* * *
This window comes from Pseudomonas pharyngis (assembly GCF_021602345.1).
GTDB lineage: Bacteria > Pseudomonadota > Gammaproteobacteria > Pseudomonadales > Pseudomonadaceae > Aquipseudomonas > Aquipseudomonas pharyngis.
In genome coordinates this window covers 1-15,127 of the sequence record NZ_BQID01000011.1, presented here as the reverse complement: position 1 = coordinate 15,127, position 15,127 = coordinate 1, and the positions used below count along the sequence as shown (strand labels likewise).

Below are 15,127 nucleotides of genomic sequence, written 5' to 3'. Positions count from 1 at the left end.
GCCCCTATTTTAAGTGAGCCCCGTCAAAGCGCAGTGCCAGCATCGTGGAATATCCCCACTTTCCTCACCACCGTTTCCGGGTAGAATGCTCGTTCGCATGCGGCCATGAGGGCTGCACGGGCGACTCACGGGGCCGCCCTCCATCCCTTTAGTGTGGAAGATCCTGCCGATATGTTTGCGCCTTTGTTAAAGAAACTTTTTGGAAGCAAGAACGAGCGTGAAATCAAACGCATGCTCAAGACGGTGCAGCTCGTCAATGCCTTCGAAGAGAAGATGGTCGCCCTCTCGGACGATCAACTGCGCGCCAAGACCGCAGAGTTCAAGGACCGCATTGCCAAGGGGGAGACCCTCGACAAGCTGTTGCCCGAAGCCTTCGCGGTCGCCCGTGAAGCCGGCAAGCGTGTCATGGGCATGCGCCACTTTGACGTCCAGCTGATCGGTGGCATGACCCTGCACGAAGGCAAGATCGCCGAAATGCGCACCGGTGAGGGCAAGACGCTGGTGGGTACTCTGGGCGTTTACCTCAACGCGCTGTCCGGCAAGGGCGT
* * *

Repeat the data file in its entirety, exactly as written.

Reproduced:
This window comes from Pseudomonas pharyngis (assembly GCF_021602345.1).
GTDB lineage: Bacteria > Pseudomonadota > Gammaproteobacteria > Pseudomonadales > Pseudomonadaceae > Aquipseudomonas > Aquipseudomonas pharyngis.
In genome coordinates this window covers 1-15,127 of the sequence record NZ_BQID01000011.1, presented here as the reverse complement: position 1 = coordinate 15,127, position 15,127 = coordinate 1, and the positions used below count along the sequence as shown (strand labels likewise).

Below are 15,127 nucleotides of genomic sequence, written 5' to 3'. Positions count from 1 at the left end.
GCCCCTATTTTAAGTGAGCCCCGTCAAAGCGCAGTGCCAGCATCGTGGAATATCCCCACTTTCCTCACCACCGTTTCCGGGTAGAATGCTCGTTCGCATGCGGCCATGAGGGCTGCACGGGCGACTCACGGGGCCGCCCTCCATCCCTTTAGTGTGGAAGATCCTGCCGATATGTTTGCGCCTTTGTTAAAGAAACTTTTTGGAAGCAAGAACGAGCGTGAAATCAAACGCATGCTCAAGACGGTGCAGCTCGTCAATGCCTTCGAAGAGAAGATGGTCGCCCTCTCGGACGATCAACTGCGCGCCAAGACCGCAGAGTTCAAGGACCGCATTGCCAAGGGGGAGACCCTCGACAAGCTGTTGCCCGAAGCCTTCGCGGTCGCCCGTGAAGCCGGCAAGCGTGTCATGGGCATGCGCCACTTTGACGTCCAGCTGATCGGTGGCATGACCCTGCACGAAGGCAAGATCGCCGAAATGCGCACCGGTGAGGGCAAGACGCTGGTGGGTACTCTGGGCGTTTACCTCAACGCGCTGTCCGGCAAGGGCGT